Christmas day, an incident occurred at the station which went a considerable way toward settling our somewhat shattered nerves. The station had not been scrubbed for quite a long time, and was beginning to have anything but an inviting appearance.

After no end of inquiries as to where a washerwoman could be got, we located one at the far end of the village. She was a full-blooded squaw, and one of the most ill-favored specimens of the female sex I had ever set eyes upon.

Two dollars a day was the price agreed upon. She must have made five dollars every day she was at the station. She was a most industrious thief; we could keep nothing in the place from her. Not only would she unblushingly steal our groceries, but under the big loose blanket that hung in folds around her tall, gaunt figure, she actually spirited away our pots, kettles and pans.

She worked just as she pleased. Every half-hour or so she would squat on the floor, pull out an intensely black clay pipe, and indulge in a smoke. I love smoking, but I never failed to put as much distance as possible between myself and the rank black fumes which poured with so much gusto from her mouth. The last place she had to clean was the telegraph office. She entered the office very reluctantly, and furtively glanced at the telegraph instruments. "Me no like great spirit," she said fearfully, pointing to the mass of wires under the table. We talked to her for a long time and finally got her started working. The instruments were cut out so as to make no noise.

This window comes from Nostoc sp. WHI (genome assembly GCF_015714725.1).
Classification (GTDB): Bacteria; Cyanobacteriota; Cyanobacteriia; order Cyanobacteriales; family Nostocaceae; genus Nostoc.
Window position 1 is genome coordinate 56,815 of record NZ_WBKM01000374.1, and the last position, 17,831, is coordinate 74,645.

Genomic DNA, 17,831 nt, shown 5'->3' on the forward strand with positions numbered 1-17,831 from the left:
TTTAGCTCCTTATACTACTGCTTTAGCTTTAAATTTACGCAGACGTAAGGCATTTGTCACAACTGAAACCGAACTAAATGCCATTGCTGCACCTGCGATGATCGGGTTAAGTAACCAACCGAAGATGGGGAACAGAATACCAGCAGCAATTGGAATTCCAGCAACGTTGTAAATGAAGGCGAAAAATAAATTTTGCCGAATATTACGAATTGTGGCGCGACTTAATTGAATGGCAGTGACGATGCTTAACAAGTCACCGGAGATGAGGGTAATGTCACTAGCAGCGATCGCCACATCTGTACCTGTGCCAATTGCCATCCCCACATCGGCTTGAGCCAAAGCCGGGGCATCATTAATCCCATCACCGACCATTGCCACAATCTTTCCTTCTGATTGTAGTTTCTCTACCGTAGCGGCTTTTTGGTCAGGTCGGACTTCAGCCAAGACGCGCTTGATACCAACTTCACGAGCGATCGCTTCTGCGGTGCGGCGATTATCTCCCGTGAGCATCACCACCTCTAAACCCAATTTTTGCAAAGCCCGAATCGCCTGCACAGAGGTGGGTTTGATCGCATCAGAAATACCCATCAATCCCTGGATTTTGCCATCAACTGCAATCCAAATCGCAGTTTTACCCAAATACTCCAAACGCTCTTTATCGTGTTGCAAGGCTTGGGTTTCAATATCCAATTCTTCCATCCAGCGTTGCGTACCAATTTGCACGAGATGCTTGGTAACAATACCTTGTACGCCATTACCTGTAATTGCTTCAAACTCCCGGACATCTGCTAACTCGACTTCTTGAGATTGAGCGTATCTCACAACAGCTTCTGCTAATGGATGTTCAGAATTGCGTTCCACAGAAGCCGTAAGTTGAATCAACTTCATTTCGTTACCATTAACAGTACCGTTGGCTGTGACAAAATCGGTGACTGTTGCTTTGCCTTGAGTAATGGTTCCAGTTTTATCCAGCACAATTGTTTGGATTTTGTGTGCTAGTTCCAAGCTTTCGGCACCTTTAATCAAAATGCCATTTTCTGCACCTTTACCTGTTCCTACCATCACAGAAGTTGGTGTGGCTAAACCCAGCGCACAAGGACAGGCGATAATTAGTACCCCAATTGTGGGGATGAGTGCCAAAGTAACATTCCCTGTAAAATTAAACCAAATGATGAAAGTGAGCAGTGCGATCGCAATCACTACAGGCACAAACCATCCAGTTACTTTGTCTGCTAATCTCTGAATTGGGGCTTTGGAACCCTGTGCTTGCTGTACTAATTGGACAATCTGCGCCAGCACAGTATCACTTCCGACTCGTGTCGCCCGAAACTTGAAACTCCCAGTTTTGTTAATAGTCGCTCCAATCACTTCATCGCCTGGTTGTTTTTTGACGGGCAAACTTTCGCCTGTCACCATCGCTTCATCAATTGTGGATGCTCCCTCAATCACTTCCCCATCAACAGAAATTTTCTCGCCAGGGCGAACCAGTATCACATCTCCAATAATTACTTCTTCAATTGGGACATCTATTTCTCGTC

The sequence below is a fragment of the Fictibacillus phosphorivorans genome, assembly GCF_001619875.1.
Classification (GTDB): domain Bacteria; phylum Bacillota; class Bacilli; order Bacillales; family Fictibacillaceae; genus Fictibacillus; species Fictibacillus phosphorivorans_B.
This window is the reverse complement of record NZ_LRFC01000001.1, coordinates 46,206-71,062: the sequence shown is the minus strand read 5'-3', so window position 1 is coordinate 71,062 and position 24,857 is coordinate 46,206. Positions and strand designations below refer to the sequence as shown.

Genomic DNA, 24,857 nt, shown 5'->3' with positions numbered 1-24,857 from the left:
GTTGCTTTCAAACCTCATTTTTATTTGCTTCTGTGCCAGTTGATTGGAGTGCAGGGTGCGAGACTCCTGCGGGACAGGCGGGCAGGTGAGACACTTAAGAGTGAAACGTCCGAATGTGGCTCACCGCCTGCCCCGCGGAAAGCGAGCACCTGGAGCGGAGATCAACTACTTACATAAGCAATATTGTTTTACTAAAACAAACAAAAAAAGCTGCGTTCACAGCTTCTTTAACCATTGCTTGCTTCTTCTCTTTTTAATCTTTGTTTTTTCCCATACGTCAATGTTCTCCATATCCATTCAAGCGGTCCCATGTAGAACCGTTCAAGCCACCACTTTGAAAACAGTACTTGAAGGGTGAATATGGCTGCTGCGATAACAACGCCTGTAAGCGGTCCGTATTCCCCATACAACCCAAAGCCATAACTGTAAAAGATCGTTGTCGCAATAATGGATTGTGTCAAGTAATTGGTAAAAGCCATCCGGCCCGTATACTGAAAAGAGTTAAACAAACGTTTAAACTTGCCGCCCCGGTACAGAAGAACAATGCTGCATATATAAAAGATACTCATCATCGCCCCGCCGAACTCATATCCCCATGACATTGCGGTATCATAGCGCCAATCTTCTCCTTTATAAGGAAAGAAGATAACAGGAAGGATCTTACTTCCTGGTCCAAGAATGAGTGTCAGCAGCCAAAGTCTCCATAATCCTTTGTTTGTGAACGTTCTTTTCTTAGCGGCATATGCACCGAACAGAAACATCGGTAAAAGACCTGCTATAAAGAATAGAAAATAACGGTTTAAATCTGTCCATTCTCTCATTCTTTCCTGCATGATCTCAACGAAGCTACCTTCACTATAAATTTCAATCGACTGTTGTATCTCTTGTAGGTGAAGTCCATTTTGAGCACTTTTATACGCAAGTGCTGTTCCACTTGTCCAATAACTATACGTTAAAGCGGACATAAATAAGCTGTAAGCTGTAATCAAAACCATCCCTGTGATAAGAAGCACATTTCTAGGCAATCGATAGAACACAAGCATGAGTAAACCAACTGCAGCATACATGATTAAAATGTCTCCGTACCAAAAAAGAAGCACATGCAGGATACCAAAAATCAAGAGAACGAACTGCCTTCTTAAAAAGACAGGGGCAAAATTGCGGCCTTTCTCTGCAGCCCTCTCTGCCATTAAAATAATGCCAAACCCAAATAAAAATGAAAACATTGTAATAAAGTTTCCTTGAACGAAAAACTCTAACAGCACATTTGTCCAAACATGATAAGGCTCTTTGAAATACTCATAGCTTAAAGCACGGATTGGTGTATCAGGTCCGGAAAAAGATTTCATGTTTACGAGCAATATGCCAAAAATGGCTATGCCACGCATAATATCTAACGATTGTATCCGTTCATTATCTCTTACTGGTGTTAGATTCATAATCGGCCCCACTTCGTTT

Slowly the squaw drew nearer the table where the instruments were. As she did so her coal-black eyes were actually glittering with nervous dread. Just as she was stretching her long arm under the table, a train steamed into the station. The conductor wanted orders. My companion, forgetting the poor squaw, pulled out the switch and turned on the current. Her arm must have been just touching the wires under the table at that instant.

The next moment a terrific yell was uttered by our frantic washerwoman, as she sprang to her feet and rushed for the door, upsetting the bucket of dirty water in her meteor-like progress. Out of the station, across the tracks, and away out on to the open prairie she fled, never pausing till she reached the village, where she turned into an Indian's house and was lost from view. The next morning her son came to get the few articles belonging to her. He would not come any nearer the station than the side-track, and we were compelled to carry her belongings to him.